Since her 1993 debut, every Björk album has come with a concept, a theme that defines it against the rest of her discography, whether it’s the sublime sensuality of Vespertine, the entirely a cappella album Medúlla or the nature-inspired Biophilia with its accompanying apps.
Fossora is no exception. When the Icelandic musician announced her tenth studio album earlier this year she called it her ‘mushroom album’, an apt description of the record’s deep, earthy, bubbling textures and its thematic threads of connection, symbiosis and heritage, woven together like a tangle of underground roots.
‘Hope is a muscle / that allows us to connect,’ Björk sings on the album’s opening track, ‘Atopos’, melding the physical and the philosophical, dissolving any barrier between the body and the mind. While the nature on Biophilia was abstract, complex, even, at times, coldly scientific, Fossora’s living environment is immediate, tangible and bodily. ‘The warm, open wind on my skin, / primordial plant glistening with moisture, / with moisture directed at me, erupts, / my hair fossilised with salt and crust,’ Björk sings, enraptured, on ‘Allow’.
She might be about the only artist bold enough to make fungus romantic. But describing the mycelium, an underground network of fungal roots, she does just that. On ‘The Fungal City’, deep, throaty woodwinds burble and seethe like the lively, ever-shifting subterranean landscape, while sleek, silvery strings mimic the fine threads of the mycelium and of the delicate but powerful connection between two lovers.
Where Björk’s previous project, 2017’s Utopia was a loose, floating web of fluttering electronics, twinkling harp and featherweight flutes, Fossora relies on the gritty muscularity of the bass clarinet and the visceral rush of a string section. From the glorious, golden brass that opens ‘Ovule’ to the pizzicato raindrops scattered over ‘Freefall’, such orchestration has, aside from the mournful strings carving out 2015’s Vulnicura, rarely been so foundational and fully-fleshed on a Björk album.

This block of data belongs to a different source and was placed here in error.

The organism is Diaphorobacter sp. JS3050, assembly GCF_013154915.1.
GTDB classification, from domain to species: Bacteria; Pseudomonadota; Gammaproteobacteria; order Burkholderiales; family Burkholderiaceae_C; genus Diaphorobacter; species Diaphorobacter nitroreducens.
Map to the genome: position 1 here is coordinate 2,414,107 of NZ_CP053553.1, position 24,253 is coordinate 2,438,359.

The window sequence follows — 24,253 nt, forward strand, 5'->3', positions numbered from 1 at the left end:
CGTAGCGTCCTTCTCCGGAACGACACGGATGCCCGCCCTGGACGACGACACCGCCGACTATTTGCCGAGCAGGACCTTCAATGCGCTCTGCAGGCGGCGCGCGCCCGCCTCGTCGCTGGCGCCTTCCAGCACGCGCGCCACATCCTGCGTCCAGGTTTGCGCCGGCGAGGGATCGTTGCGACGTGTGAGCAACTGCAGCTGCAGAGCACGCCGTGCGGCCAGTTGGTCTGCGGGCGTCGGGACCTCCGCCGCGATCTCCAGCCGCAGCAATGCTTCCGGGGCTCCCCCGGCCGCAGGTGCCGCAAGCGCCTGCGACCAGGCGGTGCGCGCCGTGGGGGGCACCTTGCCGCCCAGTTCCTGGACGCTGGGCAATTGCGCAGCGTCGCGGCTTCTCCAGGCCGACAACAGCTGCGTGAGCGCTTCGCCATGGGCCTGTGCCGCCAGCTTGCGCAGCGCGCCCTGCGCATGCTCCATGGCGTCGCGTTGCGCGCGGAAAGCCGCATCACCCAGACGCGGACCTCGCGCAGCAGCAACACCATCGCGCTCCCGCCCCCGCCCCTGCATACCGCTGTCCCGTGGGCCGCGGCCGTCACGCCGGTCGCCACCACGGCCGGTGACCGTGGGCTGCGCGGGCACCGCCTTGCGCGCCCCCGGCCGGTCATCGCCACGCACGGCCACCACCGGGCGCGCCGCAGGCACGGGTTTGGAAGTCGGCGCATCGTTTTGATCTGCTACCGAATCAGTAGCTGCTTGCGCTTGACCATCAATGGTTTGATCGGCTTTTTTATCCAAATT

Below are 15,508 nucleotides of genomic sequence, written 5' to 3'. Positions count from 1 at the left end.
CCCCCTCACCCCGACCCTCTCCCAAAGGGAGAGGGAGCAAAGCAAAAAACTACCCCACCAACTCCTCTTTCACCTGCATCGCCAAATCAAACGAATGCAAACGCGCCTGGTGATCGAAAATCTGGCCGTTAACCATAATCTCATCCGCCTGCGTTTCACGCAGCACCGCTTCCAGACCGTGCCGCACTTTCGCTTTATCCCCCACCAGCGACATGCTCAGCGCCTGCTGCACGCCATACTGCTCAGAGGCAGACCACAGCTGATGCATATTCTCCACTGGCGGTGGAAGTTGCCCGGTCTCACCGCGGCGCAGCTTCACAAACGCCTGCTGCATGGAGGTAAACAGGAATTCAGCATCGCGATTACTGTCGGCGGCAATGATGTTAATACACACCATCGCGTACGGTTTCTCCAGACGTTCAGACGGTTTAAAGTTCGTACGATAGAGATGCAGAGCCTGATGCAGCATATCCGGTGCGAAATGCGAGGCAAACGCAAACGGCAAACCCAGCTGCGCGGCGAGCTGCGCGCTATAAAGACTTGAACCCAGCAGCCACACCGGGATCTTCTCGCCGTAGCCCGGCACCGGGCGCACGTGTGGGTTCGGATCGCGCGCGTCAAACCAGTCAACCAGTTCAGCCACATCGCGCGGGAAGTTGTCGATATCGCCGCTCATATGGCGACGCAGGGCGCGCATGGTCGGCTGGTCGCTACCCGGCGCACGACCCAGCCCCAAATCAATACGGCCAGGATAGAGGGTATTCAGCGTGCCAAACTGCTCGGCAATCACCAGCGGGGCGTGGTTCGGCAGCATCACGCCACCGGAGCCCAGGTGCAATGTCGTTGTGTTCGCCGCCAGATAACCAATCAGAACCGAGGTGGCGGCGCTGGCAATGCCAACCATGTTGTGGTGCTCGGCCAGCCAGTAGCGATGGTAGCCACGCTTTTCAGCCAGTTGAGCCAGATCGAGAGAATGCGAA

‘Ancestress’ is cloaked in violins and studded with celestial clock chimes to give it a wondrous, almost fairy-tale elegance that hasn’t graced any Björk project since Vespertine. ‘Allow’, with its ethereal flutes and breathless sensuality also brings to mind her 2001 album, the otherworldly track is dusted with soft, rushing whispers and the heavenly vocals of Norwegian singer Emilie Nicolas.
Elsewhere, the album is more reminiscent of 2004’s Medúlla. ‘Fagurt Er í Fjörðum’, one of the several a cappella interludes on the track list, is adapted from an Icelandic folk song and is given a solemn, hymnal quality that echoes Medúlla’s many traditional influences, while ‘Sorrowful Soil’ is a beautiful, spiritual lament whose rich harmonies lend an ancient, folkloric warmth.
And the use of her country’s cultural heritage ties into Björk’s themes of intergenerational connection. Both ‘Ancestress’ and ‘Sorrowful Soil’ tell of Björk’s late mother’s declining health and eventual death, paying tribute to her ‘vibrant rebellion’. Meanwhile, the singer’s own children are featured alongside her for the first time, her son Sindri Eldon bolstering his mother’s voice on ‘Ancestress’, and her daughter Ísadóra Bjarkardóttir Barney providing silken, rippling backing vocals on closing track ‘Her Mother’s House’. ‘When a mother’s house,’ Björk sings on this winged, flighty lullaby, ‘has a room for each child / it’s only describing / the interior of her heart.’
And like the rooms of an ancestral home, Fossora is a lived-in space, reverberating with memories of the past and hope for the future. Ten albums in and Björk is showing no signs of running out of ideas.